Giant’s Garden by Siondalin O’Craig
Celtic Magic 4
A grant to do doctorate work in a bleak corner of Northern Ireland is Penny Gallagher’s last chance to find her wings and break free of her oppressive industrialist boyfriend.
When she finds her time there has been engineered for her boyfriend’s profit, it takes a voiceless giant of a man to help her discover her own magic.
Giant’s Garden (Celtic Magic 4)
All rights reserved.
Copyright ©2023 Siondalin O’Craig
The Giant’s Causeway
Sean Feeney took another long drag from his pocket flask. Heavy gold chains around his wrist grated against the flask’s metal rim. Penny Gallagher watched him sway unsteadily in his skinny designer jeans and black Converse high tops.
He reached out and draped his bony arm around her shoulders. She couldn’t tell whether it was to keep himself from falling over or an awkward maneuver meant to be making a pass at her.
She hoped it was the latter. First off, they were standing at the top of a cliff. Not just any cliff, but a bare, windswept cliff tumbled with black hexagonal stone columns jutting out into the North Channel of the Irish Sea between the north coast of Ireland and the west coast of Scotland. If Sean dropped onto those lichen-pocked rocks it would mean a fatal mess involving a lot of paperwork and long, dim conversations with uniformed authorities. And if I fell… no, she told herself firmly, we’re not going down that line of thinking right now.
Secondly, she hadn’t gotten laid since James Carbill threw her over six months ago for some new interior designer he had fallen for. And to tell the truth, she had not been laid decently for months before that. James’s steel-blue eyes had started wandering elsewhere long before that ugly day when he’d told her that she needed to move out of the Beacon Hill apartment he had been keeping her in, and that both of her positions — as his personal assistant, and as his sexual partner and dinner party arm candy — were terminated effective immediately.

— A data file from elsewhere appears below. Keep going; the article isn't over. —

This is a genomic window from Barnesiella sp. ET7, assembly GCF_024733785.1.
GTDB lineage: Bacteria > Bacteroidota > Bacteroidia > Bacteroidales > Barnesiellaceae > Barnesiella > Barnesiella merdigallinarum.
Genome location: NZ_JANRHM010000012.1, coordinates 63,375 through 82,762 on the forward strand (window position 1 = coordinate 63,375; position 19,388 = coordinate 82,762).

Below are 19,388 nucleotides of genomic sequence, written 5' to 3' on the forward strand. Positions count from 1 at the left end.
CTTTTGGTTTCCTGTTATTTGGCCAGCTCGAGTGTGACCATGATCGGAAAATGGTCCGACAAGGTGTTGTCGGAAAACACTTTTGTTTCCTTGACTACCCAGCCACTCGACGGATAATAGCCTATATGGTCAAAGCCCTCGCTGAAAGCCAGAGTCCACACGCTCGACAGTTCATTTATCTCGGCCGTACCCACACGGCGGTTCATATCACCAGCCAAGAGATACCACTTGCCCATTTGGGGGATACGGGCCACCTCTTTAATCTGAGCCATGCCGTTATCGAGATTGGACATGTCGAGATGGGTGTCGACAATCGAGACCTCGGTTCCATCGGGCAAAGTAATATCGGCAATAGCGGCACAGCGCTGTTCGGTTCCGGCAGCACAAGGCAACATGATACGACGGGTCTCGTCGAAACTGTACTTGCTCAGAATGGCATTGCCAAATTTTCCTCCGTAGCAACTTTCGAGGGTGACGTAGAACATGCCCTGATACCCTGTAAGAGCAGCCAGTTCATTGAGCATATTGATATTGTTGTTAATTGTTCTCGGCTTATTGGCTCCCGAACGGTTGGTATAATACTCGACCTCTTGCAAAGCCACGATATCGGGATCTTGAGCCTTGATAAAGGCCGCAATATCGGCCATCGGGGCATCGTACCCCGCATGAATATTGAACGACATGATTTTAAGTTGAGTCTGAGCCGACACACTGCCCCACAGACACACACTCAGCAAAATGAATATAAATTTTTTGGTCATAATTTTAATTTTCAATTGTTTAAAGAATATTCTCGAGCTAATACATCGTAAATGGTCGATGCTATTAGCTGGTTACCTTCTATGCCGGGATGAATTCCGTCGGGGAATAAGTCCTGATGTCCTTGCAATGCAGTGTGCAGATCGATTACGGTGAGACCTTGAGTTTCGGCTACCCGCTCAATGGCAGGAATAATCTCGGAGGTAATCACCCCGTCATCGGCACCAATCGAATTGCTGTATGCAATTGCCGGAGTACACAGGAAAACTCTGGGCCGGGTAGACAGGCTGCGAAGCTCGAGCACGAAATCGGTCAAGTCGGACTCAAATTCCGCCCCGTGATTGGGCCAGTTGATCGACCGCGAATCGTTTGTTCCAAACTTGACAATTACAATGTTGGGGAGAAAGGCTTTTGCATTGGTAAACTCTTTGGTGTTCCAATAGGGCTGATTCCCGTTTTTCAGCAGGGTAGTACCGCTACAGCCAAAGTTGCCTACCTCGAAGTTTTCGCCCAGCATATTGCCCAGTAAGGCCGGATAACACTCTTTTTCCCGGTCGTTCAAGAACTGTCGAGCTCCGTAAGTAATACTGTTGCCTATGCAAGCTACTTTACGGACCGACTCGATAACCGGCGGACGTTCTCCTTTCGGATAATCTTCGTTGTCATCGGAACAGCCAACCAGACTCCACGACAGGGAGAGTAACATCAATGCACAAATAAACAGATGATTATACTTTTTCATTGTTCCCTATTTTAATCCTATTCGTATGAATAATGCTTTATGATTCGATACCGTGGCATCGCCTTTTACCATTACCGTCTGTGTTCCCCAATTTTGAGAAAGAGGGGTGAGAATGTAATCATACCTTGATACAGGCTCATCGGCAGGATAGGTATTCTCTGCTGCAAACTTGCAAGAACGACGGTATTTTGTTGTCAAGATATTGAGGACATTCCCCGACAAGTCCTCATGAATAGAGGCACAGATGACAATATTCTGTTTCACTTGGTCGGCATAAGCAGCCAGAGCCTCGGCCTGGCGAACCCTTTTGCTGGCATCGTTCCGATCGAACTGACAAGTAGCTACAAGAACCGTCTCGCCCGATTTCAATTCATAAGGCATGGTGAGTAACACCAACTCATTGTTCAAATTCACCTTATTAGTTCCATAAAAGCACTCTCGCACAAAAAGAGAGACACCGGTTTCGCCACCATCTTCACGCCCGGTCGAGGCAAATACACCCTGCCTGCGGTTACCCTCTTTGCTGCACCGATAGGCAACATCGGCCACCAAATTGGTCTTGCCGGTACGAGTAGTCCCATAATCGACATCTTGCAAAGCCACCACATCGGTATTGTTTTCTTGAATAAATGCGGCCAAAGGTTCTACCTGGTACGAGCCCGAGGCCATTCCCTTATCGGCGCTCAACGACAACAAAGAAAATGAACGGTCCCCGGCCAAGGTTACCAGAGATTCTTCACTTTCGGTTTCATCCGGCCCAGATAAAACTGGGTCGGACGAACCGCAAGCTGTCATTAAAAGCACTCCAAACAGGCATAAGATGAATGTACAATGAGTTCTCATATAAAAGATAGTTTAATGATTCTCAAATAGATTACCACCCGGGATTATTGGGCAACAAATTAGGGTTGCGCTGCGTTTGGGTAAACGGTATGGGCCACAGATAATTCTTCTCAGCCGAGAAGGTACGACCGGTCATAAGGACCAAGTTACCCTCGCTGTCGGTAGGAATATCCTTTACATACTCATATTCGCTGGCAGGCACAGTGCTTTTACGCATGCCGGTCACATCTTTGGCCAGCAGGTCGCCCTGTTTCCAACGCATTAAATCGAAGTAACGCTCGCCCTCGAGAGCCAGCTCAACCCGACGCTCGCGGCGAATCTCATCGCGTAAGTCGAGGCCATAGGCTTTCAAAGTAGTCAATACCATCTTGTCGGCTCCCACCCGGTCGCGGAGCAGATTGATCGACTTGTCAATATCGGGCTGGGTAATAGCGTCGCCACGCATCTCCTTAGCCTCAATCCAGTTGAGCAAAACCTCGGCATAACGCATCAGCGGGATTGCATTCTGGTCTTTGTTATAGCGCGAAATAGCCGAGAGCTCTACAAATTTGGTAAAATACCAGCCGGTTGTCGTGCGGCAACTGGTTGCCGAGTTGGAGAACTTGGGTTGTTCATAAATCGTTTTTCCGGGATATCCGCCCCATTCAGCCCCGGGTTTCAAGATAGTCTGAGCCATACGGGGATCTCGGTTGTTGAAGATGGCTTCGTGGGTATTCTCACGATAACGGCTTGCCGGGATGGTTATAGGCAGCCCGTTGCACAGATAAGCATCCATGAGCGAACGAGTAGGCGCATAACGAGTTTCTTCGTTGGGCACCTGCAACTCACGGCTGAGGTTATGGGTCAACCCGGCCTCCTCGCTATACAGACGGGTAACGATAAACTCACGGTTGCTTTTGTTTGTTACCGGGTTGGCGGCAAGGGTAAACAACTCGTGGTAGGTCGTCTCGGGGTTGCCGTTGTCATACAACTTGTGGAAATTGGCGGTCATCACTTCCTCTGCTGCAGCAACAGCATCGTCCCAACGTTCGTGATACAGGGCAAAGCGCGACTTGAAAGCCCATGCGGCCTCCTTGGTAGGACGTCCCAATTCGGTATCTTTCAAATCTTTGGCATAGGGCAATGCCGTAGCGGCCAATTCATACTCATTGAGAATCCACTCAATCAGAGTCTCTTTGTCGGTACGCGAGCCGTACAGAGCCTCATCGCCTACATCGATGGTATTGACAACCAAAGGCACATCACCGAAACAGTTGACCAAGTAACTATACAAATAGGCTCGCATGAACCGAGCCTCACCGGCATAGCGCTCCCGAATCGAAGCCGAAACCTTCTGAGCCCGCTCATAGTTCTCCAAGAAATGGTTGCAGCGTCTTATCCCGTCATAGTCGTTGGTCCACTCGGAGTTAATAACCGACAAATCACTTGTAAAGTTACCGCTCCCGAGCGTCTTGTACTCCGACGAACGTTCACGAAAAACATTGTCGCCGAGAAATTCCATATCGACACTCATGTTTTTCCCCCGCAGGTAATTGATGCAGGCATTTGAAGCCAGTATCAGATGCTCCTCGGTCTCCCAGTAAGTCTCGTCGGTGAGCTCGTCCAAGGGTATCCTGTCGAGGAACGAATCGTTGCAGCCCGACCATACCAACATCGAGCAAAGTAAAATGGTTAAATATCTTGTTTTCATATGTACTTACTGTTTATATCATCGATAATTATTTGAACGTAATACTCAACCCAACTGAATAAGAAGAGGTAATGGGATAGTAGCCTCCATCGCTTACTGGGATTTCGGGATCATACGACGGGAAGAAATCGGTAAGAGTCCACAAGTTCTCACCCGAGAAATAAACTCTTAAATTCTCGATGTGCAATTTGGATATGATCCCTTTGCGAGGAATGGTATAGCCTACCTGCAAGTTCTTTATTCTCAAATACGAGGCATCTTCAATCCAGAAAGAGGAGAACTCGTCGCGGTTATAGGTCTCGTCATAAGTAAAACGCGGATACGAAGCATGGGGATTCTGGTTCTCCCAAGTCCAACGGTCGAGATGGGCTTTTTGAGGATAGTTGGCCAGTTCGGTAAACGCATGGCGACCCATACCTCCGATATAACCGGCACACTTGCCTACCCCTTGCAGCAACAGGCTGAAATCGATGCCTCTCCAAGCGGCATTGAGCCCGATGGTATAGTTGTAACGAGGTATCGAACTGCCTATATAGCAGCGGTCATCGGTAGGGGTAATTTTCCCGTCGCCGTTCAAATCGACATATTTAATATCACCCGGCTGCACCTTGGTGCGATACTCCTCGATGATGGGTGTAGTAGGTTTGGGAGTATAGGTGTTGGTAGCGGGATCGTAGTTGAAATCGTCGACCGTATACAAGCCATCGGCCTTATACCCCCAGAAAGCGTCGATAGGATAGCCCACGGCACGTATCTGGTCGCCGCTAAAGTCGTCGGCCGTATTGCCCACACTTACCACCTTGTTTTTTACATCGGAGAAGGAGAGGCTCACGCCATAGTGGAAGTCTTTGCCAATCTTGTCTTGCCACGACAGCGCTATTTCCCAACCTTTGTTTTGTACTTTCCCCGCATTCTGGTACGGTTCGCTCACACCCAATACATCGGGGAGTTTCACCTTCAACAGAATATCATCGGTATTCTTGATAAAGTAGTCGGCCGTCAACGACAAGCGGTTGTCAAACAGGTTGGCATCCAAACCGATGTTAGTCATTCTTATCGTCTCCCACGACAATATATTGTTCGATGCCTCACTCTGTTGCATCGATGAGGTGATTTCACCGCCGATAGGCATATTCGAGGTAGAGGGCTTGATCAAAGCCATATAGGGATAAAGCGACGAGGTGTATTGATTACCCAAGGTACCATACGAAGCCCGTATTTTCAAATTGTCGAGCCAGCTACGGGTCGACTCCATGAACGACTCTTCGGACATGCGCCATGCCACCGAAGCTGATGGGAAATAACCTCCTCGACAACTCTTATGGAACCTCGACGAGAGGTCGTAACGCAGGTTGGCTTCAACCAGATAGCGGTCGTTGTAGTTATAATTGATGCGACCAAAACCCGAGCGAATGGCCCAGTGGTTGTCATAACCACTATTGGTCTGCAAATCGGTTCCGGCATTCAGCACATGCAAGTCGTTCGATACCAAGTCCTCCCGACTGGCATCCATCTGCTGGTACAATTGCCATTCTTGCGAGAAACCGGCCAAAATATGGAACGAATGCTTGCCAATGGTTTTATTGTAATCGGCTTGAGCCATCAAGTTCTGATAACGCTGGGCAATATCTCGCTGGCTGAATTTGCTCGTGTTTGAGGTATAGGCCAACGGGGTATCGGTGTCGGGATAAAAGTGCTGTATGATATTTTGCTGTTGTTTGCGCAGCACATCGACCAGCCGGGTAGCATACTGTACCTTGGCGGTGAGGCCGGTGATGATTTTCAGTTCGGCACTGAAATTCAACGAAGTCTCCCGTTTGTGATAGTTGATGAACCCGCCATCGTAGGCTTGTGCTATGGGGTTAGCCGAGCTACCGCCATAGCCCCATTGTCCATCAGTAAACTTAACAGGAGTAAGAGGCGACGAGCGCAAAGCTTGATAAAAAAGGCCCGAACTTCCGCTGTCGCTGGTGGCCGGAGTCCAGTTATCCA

James had softened the blow a bit by pulling some strings to secure this grant so she could finish her doctorate degree in psychology from Boston’s Fauntel University, and that’s how she wound up standing on top of a windy cliff, watching Sean’s long, shaggy blond hair blow into his eyes, which were fixed vacantly on the horizon.
She reached up to her shoulder and twined the fingers of her right hand with Sean’s, hoping to lower the odds that they’d both go off the cliff. The smell of salt spray on stone mingled with alcohol fumes. She reached for his flask with her left.
“Give me a hit of that,” she said, raising her voice over the wind. “You can’t have all the fun yourself.”
He handed her the flask absent-mindedly, its cap dangling from a little silver chain. She took a swig. Smoky, peaty whiskey seeped into her tongue and the flesh of her throat, straight into her bloodstream. She would swear it never even hit her stomach.
“All this,” Sean said, gesturing broadly with a wobbling sweep of his arm. Penny braced her feet, but they did not topple over. “When you write your… your… thing.”
“Your thee, your thing. On all this. You’ll make millions of dollars. We’ll all make millions of dollars. Because everyone will want it.”
Penny took another hit of the whiskey. It felt mellower this time, as if she and the whiskey were getting acquainted. “No one ever made millions of dollars on their psychology doctorate thesis,” she said.
“Oh, but you will.” Sean turned around, his face close to hers, and poked her hard in the chest with the point of his index finger. “You will. I will. Everyone will. Because this,” he swept his arm out again along the horizon, “this is the Giant’s Causeway. You’ll write about why it makes people feel so good — you feel good, right?”
Penny nodded skeptically. He didn’t wait for her response before rambling on.
“Because it makes people feel so good that they will all want to live here, and I’m selling my land to the American developer who will give them all a place to live. And everyone else will too. Just as soon as you are done.”
Penny smirked and shook her head. It’s true that her doctorate proposal had talked about the intersection of landscape and psychology, and the grant that James had helped her secure had sent her to this bleak, forsaken, vertical drop-off to write about it. But in point of fact, she had not yet started writing, and now that she was here, she could not for her life figure out what to write about.
“Sean, you handsome devil,” she said. “It’s a pile of rocks.” Basalt, she noted to herself, recalling one of the guidebooks she’d read on the plane. Lava from a volcanic episode, cooled slowly, formed hexagonal columns. Why do people find the myths more interesting than the science?